Is the team at all a metaphor for the France you portray in the film? The country rallies behind a group of mostly non-white Frenchmen on the world stage but then turns a blind eye to the plight of immigrant communities around the corner from them.

That’s what that means, yeah. Unfortunately, it’s only soccer today that makes us all French, that makes us all equal. “Liberté, égalité, fraternité” only works during the soccer game. Afterward, everyone goes back to their own social condition. That’s it.

“I appeal to your team spirit,” the police chief says at the beginning of the film, which feels like such an ironic introduction into a world where these events fracture people so distinctly. Is Les Misérables at all a commentary on the limitations of solidarity?

Yes, it’s especially solidarity within groups—the slogan you hear in the film, that spirit of solidarity no matter what. You see that with the cops. Even when they do something wrong, they’re going to protect each other. That’s the golden rule. When we were writing the film, we met some cops and they told us that. We might get into disagreements among ourselves, but if someone breaks with this solidarity, that person is going to disappear.

In the U.S., there’s been a lot of progress in holding police accountable through having video cameras on cellphones. Here, you have a drone capturing a really crucial moment of tension, which can fly away and be separated from the body of the person. At what point did you decide to use this technology in the story?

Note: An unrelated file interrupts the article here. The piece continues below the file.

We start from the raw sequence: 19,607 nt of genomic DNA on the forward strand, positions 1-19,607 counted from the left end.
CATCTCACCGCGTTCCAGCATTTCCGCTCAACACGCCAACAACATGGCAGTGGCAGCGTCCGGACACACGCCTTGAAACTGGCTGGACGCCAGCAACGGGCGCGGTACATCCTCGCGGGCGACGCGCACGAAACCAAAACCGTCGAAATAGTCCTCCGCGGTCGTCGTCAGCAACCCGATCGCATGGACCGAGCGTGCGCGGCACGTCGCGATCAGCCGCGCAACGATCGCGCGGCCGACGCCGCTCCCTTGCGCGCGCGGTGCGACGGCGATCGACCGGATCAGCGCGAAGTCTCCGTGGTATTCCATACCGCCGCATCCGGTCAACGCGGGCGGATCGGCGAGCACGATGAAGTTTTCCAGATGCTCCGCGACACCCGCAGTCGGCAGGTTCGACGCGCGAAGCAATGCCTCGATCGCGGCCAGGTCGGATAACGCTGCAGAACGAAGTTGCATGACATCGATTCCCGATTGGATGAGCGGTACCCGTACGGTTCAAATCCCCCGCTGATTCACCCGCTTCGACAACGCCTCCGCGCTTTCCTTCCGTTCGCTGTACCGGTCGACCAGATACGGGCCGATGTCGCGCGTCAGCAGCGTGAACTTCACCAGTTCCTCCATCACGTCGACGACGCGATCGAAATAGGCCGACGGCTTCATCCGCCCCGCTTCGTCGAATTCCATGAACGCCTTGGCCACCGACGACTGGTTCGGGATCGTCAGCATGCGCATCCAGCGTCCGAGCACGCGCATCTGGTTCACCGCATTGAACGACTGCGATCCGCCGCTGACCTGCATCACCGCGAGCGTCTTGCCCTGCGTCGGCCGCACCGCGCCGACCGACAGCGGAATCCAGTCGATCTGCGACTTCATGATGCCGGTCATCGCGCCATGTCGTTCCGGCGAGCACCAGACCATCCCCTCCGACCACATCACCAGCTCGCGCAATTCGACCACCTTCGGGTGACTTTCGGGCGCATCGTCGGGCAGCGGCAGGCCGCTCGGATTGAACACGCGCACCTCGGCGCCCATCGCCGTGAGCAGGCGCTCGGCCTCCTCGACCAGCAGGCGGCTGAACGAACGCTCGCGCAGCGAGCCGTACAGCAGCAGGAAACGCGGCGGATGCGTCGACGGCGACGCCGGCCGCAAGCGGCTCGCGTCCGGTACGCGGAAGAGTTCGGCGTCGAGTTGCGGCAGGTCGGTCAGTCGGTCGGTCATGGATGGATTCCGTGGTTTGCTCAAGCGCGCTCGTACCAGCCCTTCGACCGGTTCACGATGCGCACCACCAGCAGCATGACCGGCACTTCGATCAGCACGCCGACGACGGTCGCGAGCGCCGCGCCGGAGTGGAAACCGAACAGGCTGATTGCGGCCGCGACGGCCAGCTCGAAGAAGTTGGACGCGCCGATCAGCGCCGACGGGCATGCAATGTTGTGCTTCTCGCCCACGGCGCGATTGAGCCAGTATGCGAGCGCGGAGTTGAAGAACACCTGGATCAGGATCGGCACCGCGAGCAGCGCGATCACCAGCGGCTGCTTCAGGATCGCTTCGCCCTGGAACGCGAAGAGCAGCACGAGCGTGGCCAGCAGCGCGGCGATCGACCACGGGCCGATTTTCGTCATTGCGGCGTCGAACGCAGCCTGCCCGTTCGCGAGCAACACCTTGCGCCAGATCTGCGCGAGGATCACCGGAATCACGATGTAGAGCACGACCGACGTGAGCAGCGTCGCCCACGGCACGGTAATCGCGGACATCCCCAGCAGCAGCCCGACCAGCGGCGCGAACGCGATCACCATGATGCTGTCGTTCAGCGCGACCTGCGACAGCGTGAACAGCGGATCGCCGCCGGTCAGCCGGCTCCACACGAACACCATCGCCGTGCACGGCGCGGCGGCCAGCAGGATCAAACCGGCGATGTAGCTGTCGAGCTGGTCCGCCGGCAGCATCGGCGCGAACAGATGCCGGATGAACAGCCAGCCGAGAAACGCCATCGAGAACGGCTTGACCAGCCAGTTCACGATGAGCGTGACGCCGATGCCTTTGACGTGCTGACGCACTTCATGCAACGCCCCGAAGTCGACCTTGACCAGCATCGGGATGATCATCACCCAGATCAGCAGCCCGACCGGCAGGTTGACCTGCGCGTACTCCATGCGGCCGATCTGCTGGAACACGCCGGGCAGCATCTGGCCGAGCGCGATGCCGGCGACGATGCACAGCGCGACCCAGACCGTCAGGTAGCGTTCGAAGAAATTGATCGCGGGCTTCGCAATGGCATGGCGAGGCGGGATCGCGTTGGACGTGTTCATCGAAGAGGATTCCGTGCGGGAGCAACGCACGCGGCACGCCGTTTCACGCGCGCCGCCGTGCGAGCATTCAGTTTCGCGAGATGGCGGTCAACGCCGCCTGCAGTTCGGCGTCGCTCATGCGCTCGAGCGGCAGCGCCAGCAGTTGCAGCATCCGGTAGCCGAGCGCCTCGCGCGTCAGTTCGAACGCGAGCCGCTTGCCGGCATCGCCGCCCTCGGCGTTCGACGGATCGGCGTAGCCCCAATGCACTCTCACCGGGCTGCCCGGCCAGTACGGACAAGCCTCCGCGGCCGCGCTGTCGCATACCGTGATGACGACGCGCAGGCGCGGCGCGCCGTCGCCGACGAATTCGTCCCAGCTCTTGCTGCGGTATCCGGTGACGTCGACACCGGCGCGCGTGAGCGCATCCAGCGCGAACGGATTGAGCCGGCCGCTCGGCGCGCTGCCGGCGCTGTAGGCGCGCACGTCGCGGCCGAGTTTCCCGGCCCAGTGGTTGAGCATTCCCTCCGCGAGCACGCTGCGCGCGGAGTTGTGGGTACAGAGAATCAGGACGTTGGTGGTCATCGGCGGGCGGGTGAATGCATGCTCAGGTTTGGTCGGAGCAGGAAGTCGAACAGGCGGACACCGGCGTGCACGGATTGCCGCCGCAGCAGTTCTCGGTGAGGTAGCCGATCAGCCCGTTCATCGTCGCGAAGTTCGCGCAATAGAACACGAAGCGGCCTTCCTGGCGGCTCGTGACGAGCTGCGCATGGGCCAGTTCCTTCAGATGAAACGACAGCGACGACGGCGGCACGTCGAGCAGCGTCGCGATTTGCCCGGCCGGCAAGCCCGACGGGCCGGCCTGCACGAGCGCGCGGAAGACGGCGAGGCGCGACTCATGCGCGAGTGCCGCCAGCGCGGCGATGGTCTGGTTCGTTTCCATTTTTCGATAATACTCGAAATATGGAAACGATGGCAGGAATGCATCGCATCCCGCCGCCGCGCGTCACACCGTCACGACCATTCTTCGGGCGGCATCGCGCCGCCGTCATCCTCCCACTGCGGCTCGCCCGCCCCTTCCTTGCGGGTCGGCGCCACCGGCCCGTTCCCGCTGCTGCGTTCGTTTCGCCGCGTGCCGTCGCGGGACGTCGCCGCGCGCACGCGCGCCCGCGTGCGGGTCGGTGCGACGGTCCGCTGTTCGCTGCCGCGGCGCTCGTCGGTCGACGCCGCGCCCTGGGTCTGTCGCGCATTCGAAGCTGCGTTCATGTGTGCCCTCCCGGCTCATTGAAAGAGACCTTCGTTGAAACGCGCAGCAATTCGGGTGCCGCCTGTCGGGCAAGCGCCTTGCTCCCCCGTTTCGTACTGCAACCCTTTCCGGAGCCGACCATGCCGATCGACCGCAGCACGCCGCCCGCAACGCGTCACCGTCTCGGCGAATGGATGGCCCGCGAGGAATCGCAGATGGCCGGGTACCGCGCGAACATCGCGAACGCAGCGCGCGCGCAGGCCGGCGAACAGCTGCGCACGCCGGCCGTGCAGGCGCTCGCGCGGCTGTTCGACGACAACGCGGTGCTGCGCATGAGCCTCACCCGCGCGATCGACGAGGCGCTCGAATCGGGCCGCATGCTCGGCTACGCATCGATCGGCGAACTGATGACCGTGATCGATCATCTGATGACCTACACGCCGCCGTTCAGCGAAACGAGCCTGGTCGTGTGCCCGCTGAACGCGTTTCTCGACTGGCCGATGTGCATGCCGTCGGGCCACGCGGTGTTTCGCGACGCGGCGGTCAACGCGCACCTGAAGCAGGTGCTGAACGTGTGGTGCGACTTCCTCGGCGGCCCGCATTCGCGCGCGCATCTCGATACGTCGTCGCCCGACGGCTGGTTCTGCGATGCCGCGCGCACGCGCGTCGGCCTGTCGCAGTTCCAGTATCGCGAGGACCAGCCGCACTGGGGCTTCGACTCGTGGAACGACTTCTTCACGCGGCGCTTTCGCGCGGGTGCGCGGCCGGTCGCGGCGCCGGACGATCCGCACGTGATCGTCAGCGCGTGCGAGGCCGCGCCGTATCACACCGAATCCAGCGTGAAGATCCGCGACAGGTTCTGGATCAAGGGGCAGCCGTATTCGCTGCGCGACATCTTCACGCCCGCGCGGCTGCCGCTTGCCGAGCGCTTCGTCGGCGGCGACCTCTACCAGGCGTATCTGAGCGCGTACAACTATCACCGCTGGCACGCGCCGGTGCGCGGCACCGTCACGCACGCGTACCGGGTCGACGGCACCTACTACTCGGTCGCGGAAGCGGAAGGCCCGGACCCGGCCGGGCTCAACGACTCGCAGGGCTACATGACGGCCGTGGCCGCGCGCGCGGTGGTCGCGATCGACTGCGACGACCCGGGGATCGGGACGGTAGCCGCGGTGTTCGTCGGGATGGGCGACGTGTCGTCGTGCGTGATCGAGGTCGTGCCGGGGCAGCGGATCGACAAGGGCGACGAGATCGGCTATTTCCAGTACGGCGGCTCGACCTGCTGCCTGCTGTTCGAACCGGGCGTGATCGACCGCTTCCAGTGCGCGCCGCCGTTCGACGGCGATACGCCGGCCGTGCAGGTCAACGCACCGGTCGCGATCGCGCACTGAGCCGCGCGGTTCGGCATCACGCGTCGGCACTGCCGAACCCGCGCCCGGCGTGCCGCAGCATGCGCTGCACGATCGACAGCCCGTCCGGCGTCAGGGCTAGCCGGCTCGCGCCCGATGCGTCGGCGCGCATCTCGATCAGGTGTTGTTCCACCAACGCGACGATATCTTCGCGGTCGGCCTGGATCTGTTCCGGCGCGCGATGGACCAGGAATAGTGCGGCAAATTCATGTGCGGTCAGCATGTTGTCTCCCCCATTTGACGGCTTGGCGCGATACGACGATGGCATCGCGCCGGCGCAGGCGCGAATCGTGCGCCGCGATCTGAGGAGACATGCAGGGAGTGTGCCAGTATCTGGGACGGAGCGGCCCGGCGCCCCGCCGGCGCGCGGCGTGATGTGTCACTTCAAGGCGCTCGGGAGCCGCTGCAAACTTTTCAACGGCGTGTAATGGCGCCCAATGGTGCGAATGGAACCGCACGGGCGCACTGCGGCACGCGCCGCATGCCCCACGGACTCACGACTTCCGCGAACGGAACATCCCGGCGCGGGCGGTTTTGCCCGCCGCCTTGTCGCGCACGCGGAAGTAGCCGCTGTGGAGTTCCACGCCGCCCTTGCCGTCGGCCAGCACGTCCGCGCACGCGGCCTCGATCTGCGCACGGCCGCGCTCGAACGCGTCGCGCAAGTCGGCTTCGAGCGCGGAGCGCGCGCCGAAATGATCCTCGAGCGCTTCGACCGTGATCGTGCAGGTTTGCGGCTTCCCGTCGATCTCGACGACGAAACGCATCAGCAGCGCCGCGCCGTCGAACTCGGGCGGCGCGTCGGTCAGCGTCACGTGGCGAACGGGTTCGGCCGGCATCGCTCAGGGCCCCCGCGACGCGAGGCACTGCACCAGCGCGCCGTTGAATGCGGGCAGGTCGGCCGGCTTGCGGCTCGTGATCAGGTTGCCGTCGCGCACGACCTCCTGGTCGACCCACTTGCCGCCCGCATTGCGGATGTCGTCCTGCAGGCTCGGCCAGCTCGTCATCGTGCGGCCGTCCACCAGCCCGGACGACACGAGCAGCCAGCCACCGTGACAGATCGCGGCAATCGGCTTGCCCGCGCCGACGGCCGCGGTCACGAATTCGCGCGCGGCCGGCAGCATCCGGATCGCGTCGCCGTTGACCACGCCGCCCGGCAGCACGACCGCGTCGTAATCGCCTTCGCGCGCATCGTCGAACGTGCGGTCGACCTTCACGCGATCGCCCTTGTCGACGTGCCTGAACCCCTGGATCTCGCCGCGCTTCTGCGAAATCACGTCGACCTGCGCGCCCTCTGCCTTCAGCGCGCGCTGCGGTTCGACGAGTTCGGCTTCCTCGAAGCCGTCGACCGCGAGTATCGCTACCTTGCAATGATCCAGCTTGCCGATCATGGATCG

I had written a short earlier in which there were several drones. Ultimately, I didn’t shoot that film, but I decided I wanted to use the drone in the feature. But I didn’t want to use it like everyone else because, nowadays, everybody is using them all the time just to make pretty pictures. I wanted the drone in my film to be a full-fledged character. It’s a kid [Al-Hassan Ly’s Buzz] who’s using the drone and, in a way, that’s my story because I’ve been filming this area for so long. The drone allows us to get some elevation, so it also allows us to know the territory. And it does allow us to have some beautiful images!

I also think of a drone as more of a tool of government surveillance, so it felt a bit ironic to see it in the hands of the people used against the police.

Yeah, cops use drones a lot. But Buzz is the eye of the neighborhood. I’m not going to get into the end of the film—people should see it for themselves—but we do see that he remains the eye of the neighborhood. To flip the drone around against the cops, that really makes sense.

You’ve said that you wrote to Emmanuel Macron asking him to screen the film. Has there been any progress there now that the film is the French submission to the Oscars?

Yes, he heard the message! He invited us to come to the president’s residence to show the film, and eventually I declined that invitation and invited him to come to my film school in Montfermeil to see the film. I didn’t get any answer to that invitation, so we sent him a DVD. Last week, I heard he saw the film and heard he was tremendously moved by it. Right now, his government is working on coming up with measures to help these kinds of neighborhoods. So that’s the latest news from Emmanuel Macron.

How has the reception been since opening? What are you hoping the French do in response to the film?

So far, it’s been great. I made this film to get people talking and start debates. We can see on social media, for instance, that people are really responding. I made the film so people could understand how people really live in these neighborhoods, and that’s working.

Is the role of the fiction film just to start the debate, not incite action?

It’s a little bit of all of that. Already, to describe these situations and really deal with these issues is a really good thing. But I think in France today, there are fewer and fewer politically committed films, so it’s really good to have this kind of film.

Translation by Nicholas Elliott